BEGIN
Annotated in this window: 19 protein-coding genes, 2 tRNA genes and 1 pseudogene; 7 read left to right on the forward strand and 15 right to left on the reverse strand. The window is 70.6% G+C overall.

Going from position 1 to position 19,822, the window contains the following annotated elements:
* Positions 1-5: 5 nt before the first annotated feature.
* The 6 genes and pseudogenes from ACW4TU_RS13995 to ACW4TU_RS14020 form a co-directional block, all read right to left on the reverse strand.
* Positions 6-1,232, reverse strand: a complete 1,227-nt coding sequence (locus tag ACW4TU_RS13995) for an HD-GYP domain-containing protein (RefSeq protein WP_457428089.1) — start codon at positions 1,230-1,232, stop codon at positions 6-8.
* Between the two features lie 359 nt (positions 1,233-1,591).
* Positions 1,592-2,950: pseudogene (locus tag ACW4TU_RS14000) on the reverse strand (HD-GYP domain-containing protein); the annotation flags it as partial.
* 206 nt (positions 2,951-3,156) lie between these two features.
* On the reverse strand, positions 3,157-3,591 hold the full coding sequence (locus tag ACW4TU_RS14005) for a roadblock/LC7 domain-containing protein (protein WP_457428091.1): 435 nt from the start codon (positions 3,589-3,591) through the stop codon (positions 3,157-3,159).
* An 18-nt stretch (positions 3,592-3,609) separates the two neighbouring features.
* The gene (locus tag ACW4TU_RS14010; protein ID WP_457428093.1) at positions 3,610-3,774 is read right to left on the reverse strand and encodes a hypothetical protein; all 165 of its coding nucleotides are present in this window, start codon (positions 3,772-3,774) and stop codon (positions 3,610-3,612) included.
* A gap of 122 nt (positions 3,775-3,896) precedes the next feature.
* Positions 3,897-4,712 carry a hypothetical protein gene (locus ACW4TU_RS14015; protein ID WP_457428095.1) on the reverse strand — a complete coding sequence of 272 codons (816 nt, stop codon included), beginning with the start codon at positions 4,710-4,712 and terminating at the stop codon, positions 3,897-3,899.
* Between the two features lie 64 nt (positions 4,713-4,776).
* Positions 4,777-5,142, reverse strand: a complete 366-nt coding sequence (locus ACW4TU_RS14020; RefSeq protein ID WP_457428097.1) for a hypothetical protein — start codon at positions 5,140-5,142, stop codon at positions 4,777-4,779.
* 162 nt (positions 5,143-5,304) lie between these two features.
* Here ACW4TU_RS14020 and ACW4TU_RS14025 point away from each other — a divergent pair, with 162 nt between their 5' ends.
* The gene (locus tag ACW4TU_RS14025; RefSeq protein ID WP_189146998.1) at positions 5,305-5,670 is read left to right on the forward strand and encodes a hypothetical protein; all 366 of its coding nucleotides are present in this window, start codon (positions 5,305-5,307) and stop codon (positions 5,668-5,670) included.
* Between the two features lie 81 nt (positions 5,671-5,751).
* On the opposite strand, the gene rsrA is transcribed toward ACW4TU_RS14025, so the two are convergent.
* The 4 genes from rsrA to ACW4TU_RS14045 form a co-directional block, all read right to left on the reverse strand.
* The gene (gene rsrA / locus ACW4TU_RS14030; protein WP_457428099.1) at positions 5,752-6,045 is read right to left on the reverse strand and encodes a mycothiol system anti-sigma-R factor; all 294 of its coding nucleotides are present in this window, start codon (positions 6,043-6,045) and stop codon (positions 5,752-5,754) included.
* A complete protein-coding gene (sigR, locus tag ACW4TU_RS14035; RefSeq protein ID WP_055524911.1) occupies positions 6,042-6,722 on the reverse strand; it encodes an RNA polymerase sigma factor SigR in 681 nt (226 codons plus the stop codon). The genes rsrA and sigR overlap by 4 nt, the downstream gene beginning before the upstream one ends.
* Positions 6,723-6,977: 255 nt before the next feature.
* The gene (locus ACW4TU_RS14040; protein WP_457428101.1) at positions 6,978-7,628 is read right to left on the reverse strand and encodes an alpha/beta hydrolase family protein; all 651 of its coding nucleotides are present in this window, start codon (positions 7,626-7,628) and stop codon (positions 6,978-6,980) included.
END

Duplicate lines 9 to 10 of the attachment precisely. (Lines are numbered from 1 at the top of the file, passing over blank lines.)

* On the reverse strand, positions 3,157-3,591 hold the full coding sequence (locus tag ACW4TU_RS14005) for a roadblock/LC7 domain-containing protein (protein WP_457428091.1): 435 nt from the start codon (positions 3,589-3,591) through the stop codon (positions 3,157-3,159).
* An 18-nt stretch (positions 3,592-3,609) separates the two neighbouring features.